We don't even mess with mold-damaged tapes -- it's too dangerous (health risk, insurance liability, etc), and it's best to simply let the experts handle this one. (That's what we say about our own services, after all! Don't try to do something difficult yourself, let the pros handle it, that's why they have the equipment, training and experience. And you don't want to "learn on" an irreplaceable family video.) We outsource those to VideoInterchange. Same for flood-damaged or mud-damaged tapes (because those can contain raw sewage, etc).

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  #3  
06-07-2011, 09:38 AM
NJRoadfan NJRoadfan is offline
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I was looking at their services along with a local company ( http://www.specsbros.com/ any personal experience/reviews?). The good news is that it seems to be only one tape that was affected, and thankfully its the shortest tape (L-370, 1.5 hours at B-II speed). I'll look at sending it out after vacation. I have the funds already set aside to repair the Superbeta, I'll just devote them to getting this tape transferred (That VCR can wait). These tapes were stored in sleeves. It seems to have kept the damage low, the tapes without them were in worse condition.

I'm well aware of the dangers of mold and mildew and how much of a pain it is to get rid of. While NJ isn't any wheres near as humid as the south, we still have moisture problems in basements around here.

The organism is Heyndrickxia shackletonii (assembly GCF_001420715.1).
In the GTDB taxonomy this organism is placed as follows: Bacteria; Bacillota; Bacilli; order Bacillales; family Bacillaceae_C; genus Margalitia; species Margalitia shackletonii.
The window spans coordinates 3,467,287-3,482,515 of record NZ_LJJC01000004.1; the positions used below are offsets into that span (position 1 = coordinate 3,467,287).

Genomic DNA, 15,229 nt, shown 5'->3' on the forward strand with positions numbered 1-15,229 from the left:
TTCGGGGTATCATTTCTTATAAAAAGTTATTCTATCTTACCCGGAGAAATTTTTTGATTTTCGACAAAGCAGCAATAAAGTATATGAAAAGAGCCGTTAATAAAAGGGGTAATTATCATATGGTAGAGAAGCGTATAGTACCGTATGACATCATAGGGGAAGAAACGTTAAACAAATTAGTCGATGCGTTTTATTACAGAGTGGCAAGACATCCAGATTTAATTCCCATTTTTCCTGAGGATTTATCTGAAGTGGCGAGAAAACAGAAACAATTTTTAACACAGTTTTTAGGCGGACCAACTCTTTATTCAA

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06-07-2011, 09:55 AM
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The one thing I can say about Spec Bros is this: They don't say anything stupid on their site/documentation. And that alone counts for something in my book. Most video transfer services have asinine mythical inaccurate BS on their sites that clearly demonstrates their video knowledge came from Wikipedia and Best Buy salesmen. Show me 100 video services, and I'll show you 90 that don't know what they're doing.

SpecBros info seems fine, and I just looked again real quick.
VideoInterchange is also accurate, though it's been at least a year since I gave it a once-over.
And of course, we do our best to avoid wrong info, too! (Though we don't handle mold damage.)

VI gets backlogged sometimes. Not sure about Spec.
That may be your determining factor, more than anything else, to be honest about it.
I know Spec advertises a lot, especially in magazines like Broadcast Engineering. VI doesn't need to advertise.

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  #5  
06-07-2011, 09:59 AM
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This was written about a year ago: http://www.digitalFAQ.com/forum/vide...g-problem.html
Not that it adds anything to the conversation, just mentions Spec.

Don't let "local" influence you. Go for the best option, not the local option. If the best options happens to be local, then great.